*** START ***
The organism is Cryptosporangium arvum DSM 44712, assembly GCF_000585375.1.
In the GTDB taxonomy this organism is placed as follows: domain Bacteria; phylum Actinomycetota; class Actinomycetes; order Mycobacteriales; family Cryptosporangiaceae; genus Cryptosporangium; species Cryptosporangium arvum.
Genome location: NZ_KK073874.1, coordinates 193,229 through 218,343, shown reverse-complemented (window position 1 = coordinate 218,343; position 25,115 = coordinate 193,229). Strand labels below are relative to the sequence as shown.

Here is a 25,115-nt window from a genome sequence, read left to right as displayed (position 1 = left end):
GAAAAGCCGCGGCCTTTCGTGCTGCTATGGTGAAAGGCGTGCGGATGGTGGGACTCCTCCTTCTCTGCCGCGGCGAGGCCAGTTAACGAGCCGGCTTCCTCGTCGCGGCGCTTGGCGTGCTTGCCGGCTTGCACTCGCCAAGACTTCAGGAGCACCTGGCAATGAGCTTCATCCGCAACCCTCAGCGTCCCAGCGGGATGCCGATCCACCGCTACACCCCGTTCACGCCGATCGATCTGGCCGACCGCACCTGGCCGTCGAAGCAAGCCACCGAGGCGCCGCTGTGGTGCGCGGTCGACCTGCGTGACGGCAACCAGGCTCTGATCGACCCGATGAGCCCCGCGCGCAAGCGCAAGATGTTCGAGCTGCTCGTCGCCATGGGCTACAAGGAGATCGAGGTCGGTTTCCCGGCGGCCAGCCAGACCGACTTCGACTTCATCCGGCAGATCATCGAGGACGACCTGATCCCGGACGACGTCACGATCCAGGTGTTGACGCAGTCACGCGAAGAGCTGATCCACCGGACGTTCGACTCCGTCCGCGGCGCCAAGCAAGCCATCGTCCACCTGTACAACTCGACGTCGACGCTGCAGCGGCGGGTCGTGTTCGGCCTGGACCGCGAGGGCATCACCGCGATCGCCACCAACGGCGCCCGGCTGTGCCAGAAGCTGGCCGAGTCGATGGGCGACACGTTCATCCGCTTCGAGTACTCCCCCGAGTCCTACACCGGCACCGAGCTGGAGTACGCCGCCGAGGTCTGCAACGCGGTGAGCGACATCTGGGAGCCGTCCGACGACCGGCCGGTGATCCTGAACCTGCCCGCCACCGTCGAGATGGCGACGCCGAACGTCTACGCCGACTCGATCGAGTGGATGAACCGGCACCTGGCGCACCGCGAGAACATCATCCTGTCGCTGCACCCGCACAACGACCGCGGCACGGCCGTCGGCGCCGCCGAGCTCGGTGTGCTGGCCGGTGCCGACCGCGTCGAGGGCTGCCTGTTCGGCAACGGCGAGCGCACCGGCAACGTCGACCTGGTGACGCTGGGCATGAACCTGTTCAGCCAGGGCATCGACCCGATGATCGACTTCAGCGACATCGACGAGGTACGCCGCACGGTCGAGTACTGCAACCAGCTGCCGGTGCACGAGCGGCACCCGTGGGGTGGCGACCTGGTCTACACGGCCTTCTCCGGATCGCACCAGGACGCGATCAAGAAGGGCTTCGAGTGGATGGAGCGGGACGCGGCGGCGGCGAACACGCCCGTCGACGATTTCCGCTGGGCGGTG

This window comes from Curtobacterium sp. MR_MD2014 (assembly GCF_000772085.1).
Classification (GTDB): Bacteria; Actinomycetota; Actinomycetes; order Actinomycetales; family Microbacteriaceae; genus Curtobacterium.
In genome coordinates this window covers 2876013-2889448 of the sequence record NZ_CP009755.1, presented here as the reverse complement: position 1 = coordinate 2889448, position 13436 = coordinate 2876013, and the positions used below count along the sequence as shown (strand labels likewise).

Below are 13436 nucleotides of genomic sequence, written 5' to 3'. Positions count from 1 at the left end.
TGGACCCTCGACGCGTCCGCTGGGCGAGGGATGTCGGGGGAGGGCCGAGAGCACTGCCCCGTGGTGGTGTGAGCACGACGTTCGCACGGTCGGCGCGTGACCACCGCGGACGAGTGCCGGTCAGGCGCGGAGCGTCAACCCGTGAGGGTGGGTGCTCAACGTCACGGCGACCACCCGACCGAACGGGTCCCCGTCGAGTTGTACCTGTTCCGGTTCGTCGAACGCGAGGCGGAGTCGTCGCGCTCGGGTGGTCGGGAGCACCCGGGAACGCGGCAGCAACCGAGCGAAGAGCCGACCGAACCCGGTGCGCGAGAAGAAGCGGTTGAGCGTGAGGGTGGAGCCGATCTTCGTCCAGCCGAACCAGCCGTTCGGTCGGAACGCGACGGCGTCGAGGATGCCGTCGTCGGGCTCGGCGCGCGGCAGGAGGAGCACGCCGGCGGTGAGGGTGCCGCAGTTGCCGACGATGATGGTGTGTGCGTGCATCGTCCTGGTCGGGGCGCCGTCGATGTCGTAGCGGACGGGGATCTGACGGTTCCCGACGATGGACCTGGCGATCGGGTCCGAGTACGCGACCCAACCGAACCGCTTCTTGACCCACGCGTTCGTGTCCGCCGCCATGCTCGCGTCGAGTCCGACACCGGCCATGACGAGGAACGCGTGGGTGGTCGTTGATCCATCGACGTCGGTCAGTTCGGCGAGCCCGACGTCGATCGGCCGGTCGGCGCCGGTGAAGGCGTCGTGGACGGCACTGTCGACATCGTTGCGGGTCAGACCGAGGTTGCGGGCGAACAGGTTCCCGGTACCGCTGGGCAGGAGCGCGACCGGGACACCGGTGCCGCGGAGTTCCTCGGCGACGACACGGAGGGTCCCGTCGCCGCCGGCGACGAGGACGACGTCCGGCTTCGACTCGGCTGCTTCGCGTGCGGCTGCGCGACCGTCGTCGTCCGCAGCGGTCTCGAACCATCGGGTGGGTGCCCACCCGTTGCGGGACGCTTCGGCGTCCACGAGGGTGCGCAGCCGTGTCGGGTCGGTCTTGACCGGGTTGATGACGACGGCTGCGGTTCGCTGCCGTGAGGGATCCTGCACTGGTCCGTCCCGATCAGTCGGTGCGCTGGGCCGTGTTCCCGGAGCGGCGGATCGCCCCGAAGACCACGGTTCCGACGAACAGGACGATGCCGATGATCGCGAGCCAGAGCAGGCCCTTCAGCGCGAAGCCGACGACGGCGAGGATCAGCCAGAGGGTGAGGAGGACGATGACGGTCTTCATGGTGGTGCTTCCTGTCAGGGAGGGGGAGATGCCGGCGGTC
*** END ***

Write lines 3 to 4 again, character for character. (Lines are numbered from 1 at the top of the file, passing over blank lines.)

Genome location: NZ_KK073874.1, coordinates 193,229 through 218,343, shown reverse-complemented (window position 1 = coordinate 218,343; position 25,115 = coordinate 193,229). Strand labels below are relative to the sequence as shown.

Here is a 25,115-nt window from a genome sequence, read left to right as displayed (position 1 = left end):